From: charlie strauss <cems_at_earthlink_dot_net>
Date: Fri Nov 12 2004 - 14:30:12 CST

okay alan... here's some text to chew on. You may not like this since its not sensational.

Close elections, unexpected voting patterns, armies of statisticians...Who can really tell the difference between and error and an unexpected outcome. "Dewey beats Truman" will always be with us. The crux of the issue is that there will be alays be close elections and we have to be able to tell the difference between unexpected voting patterns and actual errors. We cant simply make error-free machines--those will never exist. But we can make a process that can withstand errors and work well. How? you need two ingedients; first you must be able to spot errors, and second you need to be able to correct them. The final requirment is the most important of all: it must be transparent to every voter how it does this.

 Unlike other schemes using complex data handling and voter receipts the OVC system meets all three of these needs. A voter verified paper trail provides and independent audit trail that allows electronic errors to be both spotted and corrected. It combines the security advantages of paper and electronic systems while retaining their individual advantages. And it's all transparent to the voter and the election officials how it works.

At present we really have no checks on either ordinary paper ballots or electroinc voting machines. With paper we at least can recount if something goes wrong--as happened in Daytona FL this election. OVC provides two audit paths, one electorinc and the other on paper, with each having independent failure modes.

The press has been too quick to sieze the false story that the great fears of electronic election catastrophe never materialized. Yet not a single one of the election vulnerabilites has been addressed. This is not unlike the critisism recently leveled at NASA over the Columbia disaster. With each successive successful launch, known threats were further ignored even though their chance of happening was unchanged. The situation is somewhat worse with pure electronic vote recording. When the Columbia exploded we knew it happened, but we dont actually know if electroinc voting is working well since there's no way to check.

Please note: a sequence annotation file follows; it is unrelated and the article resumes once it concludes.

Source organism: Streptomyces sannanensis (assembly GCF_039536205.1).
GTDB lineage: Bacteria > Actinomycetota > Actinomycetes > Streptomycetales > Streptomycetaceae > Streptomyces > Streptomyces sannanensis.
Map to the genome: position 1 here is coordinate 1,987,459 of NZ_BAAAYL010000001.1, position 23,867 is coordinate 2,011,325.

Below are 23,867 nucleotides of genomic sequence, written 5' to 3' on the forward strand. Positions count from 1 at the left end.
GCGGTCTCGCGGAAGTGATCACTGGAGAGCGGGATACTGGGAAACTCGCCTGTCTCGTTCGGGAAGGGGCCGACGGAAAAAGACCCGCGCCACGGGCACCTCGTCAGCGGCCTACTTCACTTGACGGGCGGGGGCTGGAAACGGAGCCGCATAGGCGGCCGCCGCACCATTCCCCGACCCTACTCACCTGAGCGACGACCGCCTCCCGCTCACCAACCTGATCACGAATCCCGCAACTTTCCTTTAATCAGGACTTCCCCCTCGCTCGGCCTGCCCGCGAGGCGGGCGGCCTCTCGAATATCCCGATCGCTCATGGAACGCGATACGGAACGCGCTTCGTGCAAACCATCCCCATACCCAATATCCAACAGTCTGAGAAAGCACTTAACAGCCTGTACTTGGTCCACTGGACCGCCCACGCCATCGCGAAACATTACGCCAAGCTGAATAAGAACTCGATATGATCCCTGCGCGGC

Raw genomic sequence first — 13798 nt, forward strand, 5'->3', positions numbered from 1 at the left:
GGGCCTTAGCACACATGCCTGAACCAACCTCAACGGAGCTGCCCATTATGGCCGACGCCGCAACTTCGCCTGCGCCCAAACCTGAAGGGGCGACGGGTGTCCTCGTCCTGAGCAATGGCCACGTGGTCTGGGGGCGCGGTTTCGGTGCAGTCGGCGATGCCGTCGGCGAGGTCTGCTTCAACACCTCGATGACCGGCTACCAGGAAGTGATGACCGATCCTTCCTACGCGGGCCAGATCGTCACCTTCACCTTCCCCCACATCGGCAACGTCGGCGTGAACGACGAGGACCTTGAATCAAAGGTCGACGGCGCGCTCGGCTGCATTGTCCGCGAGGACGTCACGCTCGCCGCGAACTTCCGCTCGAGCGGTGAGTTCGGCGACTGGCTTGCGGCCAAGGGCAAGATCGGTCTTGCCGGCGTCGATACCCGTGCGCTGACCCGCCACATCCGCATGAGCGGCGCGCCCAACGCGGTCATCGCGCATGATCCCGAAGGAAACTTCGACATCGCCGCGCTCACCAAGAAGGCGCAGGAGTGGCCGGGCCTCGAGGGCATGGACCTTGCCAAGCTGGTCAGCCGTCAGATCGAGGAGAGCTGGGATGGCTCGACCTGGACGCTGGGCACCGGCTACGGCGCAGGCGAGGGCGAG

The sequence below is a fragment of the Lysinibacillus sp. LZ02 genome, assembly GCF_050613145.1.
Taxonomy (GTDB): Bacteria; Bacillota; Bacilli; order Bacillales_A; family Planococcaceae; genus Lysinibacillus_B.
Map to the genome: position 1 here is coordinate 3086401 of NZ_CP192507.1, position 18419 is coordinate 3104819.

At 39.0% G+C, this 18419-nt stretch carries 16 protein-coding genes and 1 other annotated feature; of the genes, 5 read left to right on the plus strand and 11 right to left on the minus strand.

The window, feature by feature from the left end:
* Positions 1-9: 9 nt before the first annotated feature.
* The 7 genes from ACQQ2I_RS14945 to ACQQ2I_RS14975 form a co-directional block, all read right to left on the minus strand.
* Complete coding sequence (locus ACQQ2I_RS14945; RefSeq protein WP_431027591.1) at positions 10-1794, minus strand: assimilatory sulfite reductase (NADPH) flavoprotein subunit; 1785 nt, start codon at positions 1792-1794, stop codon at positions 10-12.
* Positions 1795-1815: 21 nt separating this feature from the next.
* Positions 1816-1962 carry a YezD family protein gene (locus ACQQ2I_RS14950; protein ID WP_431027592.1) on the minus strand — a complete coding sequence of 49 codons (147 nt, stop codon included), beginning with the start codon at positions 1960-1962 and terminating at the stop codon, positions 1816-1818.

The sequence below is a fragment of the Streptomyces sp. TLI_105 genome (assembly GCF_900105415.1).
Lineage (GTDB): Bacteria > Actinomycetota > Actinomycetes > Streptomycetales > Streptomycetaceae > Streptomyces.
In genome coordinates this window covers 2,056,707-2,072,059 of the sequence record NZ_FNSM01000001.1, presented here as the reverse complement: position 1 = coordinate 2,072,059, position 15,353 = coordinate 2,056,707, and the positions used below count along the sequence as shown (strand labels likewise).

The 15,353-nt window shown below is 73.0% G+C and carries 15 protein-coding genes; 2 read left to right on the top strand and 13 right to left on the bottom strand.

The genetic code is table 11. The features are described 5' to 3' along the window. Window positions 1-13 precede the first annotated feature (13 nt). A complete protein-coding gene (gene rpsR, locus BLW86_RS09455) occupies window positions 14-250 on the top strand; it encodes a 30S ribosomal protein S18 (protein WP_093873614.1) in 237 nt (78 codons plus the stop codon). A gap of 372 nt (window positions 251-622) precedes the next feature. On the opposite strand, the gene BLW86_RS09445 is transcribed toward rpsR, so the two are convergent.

and so on...

that bit about bush winning by large margins as the lead just stinks to me....

-----Original Message-----
From: Alan Dechert <>
Sent: Nov 12, 2004 1:11 PM

> Alan I hate it.
Thanks, Charlie. Specific wording would be appreciated.

Alan D.

> The message for me this election was
> 1) it was close
> 2) there were known errors
> 3) there were certainly unknown too
> 4) But we cant tell the difference between an error and a surprising
> 5) there are always going to be errors, and close outcomes
> 6) the goal shoul dnot be to make an error-proof machine, but rather a
robust system
> 7) this requires making errors detacable
> 8) the requires making error differentiable for odd statistics
> 9) this require being able to correct errors when they occur
> 10) voter confidence requires tranaparentcy in all of the above.
> Frankly it makes no difference to me that there were errors in this
election or if we averted a disaster just with a large margin. The looming
potential of fraud and errors is problem enough.
> I also like Avi Ruben's take that the press set up this hypothetical
train wreck by hyping the potential for errors as a high likelihood of a
disaster. Now the story is that this was another millenium bug overhyped by
the verified voting henny pennies. I think you should address this by
stressing the potential for problems remains unchanged. Microsoft has had
secuirty holes lurking in designs that only come to light years later.
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Received on Tue Nov 30 23:17:29 2004

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